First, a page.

Astronomy Picture Of the Day (APOD)Aurora in Red and Yellow
The past week brought some spectacular aurora to northern skies. These aurorae were caused by a large interplanetary shock wave that exploded from the Sun on April 4. When the shock wave reached the Earth on April 6, the resulting aurora could be seen in clear skies as far south as North Carolina.
Mysterious Pluto and Charon
Pluto is the only planet in our Solar System remaining unphotographed by a passing spacecraft. Distant Pluto and its moon Charon therefore remain somewhat mysterious. In addition to direct imaging by the Hubble Space...
Compton Observatory In Orbit
Nine years ago the massive Compton Gamma Ray Observatory was deployed in low earth orbit. Sparkling interior reflections and the bright limb of the Earth are visible in this 1991 window view of Compton's release by the crew of the Space Shuttle Atlantis.
Celebrating Hubble With NGC 6751
Planetary nebulae do look simple, round, and planet-like in small telescopes. But images from the orbiting Hubble Space Telescope have become well known for showing these fluorescent gas shrouds of dying Sun-like stars to possess a staggering variety of detailed symmetries and shapes.
Venus, Moon, and Neighbors
Rising before the Sun on February 2nd, astrophotographer Joe Orman anticipated this apparition of the bright morning star Venus near a lovely crescent Moon above a neighbor's house in suburban Phoenix, Arizona, USA.
The M7 Open Star Cluster in Scorpius
M7 is one of the most prominent open clusters of stars on the sky. The cluster, dominated by bright blue stars, can be seen with the naked eye in a dark sky in the tail of the constellation of Scorpius.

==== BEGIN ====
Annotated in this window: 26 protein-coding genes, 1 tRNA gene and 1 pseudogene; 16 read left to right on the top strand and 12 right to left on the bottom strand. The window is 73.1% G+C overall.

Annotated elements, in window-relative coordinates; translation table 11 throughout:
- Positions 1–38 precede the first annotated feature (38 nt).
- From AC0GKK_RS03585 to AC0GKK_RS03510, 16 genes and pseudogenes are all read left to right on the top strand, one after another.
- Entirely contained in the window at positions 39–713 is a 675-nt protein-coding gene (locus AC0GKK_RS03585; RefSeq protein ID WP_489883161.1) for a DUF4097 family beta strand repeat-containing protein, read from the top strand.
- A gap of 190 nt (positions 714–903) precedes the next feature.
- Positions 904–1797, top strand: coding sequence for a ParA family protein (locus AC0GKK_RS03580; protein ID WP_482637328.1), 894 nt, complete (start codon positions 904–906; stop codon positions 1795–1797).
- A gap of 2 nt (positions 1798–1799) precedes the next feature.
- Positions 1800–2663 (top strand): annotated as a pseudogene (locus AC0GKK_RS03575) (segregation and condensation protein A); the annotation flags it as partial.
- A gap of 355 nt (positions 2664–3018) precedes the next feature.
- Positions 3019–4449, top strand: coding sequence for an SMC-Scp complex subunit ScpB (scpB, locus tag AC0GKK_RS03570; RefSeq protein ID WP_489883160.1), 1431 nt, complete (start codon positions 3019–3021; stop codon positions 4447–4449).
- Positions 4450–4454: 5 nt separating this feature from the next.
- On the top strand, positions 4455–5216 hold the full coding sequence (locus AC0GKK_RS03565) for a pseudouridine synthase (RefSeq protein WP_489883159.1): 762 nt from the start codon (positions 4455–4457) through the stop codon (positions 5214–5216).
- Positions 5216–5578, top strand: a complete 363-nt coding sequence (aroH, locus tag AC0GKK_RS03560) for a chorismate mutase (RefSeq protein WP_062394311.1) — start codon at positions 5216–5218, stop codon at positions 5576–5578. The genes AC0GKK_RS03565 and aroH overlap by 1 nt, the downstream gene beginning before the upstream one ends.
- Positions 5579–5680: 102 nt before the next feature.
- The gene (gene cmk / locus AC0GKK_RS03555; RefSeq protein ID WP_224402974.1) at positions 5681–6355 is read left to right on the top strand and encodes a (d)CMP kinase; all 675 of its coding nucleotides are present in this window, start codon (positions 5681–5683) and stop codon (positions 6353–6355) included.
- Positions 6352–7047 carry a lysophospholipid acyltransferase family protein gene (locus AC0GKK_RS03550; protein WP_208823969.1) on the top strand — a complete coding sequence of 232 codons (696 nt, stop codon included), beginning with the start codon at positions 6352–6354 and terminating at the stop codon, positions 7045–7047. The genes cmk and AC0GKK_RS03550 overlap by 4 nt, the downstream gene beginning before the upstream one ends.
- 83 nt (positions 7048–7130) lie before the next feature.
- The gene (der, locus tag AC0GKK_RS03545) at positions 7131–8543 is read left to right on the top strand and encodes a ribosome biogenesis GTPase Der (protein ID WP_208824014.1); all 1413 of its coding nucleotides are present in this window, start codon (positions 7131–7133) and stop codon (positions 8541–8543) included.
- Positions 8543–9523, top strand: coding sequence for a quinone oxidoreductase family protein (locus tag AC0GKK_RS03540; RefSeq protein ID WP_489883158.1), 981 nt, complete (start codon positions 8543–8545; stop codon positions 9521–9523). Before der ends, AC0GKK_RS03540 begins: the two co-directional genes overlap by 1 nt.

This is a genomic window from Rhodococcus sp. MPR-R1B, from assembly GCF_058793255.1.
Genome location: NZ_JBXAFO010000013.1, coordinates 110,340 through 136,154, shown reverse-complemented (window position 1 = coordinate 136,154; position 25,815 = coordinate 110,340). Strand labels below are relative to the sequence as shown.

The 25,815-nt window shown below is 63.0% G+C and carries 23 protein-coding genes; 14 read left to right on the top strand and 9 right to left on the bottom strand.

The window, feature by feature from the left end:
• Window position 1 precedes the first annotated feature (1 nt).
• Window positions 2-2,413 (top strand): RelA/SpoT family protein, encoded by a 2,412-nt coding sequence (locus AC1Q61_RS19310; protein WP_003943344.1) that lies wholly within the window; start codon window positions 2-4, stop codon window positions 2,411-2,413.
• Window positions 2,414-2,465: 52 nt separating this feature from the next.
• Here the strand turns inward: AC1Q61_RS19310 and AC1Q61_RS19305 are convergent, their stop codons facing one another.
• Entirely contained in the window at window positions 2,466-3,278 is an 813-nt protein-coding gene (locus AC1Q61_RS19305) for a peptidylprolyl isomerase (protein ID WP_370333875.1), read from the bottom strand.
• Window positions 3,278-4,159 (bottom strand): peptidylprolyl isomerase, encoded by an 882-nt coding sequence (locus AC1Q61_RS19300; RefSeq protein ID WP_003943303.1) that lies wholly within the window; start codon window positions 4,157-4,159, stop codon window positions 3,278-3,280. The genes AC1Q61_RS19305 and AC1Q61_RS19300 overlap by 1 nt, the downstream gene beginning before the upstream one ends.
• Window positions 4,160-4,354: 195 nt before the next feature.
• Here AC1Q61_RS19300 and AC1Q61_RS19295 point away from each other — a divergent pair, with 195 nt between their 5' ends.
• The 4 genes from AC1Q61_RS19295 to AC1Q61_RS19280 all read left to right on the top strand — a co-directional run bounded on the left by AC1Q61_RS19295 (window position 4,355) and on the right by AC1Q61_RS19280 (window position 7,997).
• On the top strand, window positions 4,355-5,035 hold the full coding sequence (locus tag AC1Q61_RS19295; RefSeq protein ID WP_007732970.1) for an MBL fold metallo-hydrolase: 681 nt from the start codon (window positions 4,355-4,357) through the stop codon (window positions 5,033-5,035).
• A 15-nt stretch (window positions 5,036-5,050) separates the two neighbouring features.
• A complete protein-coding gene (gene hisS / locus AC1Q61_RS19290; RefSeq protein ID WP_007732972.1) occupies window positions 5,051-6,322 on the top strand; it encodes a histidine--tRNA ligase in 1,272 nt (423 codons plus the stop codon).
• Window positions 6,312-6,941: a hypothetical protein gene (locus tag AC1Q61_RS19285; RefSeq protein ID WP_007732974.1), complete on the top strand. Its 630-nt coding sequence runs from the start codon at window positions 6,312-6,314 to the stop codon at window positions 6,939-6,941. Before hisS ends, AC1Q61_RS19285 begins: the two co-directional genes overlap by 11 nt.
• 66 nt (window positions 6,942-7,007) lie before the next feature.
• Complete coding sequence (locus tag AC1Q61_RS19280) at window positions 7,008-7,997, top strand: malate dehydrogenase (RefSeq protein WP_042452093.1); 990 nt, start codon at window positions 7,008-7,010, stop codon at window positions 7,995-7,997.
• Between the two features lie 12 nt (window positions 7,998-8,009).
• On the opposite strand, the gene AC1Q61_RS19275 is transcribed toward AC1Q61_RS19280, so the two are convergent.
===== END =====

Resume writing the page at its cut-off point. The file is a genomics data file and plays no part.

A Superwind from the Cigar Galaxy
What's lighting up the Cigar Galaxy? M82, as this irregular galaxy is also known, was stirred up by a recent pass near large spiral galaxy M81. This doesn't fully explain the source of the red-glowing outwardly expanding gas, however.
A Twisted Solar Eruptive Prominence
A huge eruptive prominence is seen moving out from our Sun in this condensed half-hour time-lapse sequence. Ten Earths could easily fit in the "claw" of this seemingly solar monster. This large prominence, though, is significant not only for its size, but its shape.
Eagle EGGs in M16
Star forming regions known as "EGGs" are uncovered at the end of this giant pillar of gas and dust in the Eagle Nebula (M16). EGGs, short for evaporating gaseous globules, are dense regions of mostly molecular hydrogen gas that fragment and gravitationally collapse to form stars.
Planet Earth From TIROS 1: First TV Image
The Television InfraRed Observational Satellite (TIROS) 1 was the first weather satellite. Launched into a polar orbit 40 years ago (April 1, 1960) equipped with two TV cameras, TIROS 1 was operational for only 78 days but demonstrated the feasibility of monitoring planet Earth's cloud cover and weather patterns from space.